Almost Heaven by Judith McNaught – #1 New York Times bestselling author Judith McNaught crafts a powerful and unforgettable tale of two willful lovers in a.. . Almost Heaven Judith McNaught. In this classic novel of two willful lovers caught in a breathless adventure of deception and betrayal, #1 New. York Times. Editorial Reviews. From Publishers Weekly. Well-developed main characters with a compelling $ Read with Our Free App; Hardcover Let New York Times bestselling author Judith McNaught who “is in a class by herself” (USA TODAY).
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The Countess of Havenhurst, Lady Elizabeth Cameron, possesses a rare gentleness and fierce courage to match her exquisite beauty. But when she is discovered in the arms of Ian Thorton—notorious gambler and social outcast—her reputation is shattered. Unfortunately, this journey is fraught with intrigue, scandal, and a venomous revenge. Will Elizabeth find true love or is Ian merely a ruthless fortune hunter at heart? There are more than thirty million copies of her books in print.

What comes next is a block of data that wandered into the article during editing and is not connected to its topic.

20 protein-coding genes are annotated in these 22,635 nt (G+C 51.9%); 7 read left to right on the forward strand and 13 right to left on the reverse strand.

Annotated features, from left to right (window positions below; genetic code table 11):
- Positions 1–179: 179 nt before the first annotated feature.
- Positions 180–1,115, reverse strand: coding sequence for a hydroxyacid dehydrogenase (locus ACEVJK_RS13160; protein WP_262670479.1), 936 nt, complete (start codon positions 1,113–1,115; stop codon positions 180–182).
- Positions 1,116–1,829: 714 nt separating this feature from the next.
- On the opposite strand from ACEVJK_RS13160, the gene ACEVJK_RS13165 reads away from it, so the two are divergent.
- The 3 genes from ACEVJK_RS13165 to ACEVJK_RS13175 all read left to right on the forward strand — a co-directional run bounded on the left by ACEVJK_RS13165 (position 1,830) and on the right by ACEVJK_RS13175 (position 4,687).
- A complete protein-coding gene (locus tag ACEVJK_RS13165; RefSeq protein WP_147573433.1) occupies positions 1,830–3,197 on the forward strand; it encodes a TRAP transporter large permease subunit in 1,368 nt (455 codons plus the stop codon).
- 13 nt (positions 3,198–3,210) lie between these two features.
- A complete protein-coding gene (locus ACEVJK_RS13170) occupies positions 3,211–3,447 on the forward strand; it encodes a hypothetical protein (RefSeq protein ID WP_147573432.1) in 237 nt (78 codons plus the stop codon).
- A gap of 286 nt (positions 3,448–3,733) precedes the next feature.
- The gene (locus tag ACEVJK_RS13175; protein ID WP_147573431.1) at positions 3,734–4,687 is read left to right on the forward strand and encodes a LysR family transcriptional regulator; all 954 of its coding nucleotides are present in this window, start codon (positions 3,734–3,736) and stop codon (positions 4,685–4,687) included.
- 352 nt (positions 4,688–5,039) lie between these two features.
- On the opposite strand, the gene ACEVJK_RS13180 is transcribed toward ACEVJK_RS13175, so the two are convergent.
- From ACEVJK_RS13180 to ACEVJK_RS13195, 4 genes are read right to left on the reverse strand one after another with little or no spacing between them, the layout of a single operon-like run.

She lives in Texas. Well-developed main characters with a compelling mutual attraction give strength and charm to this romance set in 19th-century Great Britain. People have been waiting for this book for years… Until You takes you on a roller-coaster ride of emotions. By portraying her protagonists with verve and good humor, and adroitly mixing corporate maneuvers and passionate encounters, McNaught has produced a captivating tale. A perennial favorite, Judith McNaught adds a new layer of suspense to her latest romantic release.